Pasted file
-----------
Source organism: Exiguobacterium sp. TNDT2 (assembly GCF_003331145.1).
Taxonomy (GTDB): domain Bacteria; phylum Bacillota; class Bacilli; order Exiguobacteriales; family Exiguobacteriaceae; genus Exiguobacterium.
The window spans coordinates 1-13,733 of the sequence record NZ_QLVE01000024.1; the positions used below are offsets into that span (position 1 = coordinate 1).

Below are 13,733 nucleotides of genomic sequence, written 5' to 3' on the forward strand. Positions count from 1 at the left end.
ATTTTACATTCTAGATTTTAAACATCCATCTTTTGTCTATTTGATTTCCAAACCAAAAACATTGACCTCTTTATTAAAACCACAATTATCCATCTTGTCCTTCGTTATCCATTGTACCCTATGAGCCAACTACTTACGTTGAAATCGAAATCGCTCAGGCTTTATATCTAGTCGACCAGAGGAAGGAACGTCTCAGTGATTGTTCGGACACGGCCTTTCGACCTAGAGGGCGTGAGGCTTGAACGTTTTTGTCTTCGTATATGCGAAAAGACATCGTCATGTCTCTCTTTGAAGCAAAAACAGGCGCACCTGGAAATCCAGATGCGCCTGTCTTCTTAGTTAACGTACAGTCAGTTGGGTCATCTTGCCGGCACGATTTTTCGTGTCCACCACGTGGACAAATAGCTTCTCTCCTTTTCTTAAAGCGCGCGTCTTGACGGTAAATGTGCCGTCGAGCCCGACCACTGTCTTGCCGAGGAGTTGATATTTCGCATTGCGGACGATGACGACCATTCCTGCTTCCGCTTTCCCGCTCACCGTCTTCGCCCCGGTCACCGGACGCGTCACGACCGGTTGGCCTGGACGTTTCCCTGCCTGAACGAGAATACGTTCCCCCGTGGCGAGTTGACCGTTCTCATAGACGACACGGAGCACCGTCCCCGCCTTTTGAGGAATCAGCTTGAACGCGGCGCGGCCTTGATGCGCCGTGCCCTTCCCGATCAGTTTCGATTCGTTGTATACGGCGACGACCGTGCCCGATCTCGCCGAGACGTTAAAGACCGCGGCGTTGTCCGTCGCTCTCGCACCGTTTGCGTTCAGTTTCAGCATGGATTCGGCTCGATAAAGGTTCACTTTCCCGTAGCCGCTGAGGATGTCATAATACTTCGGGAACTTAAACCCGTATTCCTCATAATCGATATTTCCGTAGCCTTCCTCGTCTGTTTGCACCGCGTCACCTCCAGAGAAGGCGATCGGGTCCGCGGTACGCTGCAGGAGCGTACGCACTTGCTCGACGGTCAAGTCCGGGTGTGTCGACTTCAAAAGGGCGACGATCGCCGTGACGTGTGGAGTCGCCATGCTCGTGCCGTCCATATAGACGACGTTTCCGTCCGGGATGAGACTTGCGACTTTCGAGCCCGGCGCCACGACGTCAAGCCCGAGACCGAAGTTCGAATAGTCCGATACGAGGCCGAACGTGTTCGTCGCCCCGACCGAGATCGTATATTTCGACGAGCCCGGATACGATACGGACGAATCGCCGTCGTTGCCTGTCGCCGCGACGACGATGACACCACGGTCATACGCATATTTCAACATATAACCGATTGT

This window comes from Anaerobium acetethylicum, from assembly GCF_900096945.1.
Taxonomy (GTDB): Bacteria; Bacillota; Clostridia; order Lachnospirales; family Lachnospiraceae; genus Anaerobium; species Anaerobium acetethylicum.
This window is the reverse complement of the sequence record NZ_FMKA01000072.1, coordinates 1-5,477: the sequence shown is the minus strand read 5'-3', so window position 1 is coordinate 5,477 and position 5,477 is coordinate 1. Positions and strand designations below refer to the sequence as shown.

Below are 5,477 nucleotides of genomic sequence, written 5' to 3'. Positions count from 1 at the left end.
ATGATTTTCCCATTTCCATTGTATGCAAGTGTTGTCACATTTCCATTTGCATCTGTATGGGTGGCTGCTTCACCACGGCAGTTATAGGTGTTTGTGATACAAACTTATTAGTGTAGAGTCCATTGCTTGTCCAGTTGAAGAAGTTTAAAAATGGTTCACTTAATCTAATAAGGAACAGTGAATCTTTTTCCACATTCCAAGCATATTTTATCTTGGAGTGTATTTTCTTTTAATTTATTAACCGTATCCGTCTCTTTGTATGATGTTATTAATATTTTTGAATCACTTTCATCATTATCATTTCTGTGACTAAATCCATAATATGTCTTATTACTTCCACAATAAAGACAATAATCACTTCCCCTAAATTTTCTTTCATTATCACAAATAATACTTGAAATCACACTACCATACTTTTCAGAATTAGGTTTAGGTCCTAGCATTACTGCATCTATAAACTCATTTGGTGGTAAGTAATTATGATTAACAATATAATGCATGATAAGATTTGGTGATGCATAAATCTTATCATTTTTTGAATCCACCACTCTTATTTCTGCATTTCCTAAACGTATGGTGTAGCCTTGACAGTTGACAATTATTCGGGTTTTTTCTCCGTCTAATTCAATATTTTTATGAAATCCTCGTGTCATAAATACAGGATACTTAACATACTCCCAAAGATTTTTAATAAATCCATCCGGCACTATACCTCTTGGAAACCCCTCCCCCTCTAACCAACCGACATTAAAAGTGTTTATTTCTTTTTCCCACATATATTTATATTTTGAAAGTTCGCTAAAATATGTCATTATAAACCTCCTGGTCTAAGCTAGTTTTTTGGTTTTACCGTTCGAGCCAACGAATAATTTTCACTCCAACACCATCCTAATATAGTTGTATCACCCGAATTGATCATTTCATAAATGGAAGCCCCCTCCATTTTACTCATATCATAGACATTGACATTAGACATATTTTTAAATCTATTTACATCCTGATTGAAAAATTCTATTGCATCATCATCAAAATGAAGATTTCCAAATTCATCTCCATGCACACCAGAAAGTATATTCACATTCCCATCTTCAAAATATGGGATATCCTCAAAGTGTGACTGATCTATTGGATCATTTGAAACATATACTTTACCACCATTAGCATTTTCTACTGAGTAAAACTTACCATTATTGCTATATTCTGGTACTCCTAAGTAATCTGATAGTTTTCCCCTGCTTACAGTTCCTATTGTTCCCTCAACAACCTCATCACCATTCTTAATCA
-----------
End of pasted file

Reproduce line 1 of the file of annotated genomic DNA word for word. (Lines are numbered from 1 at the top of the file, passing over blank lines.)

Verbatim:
Source organism: Exiguobacterium sp. TNDT2 (assembly GCF_003331145.1).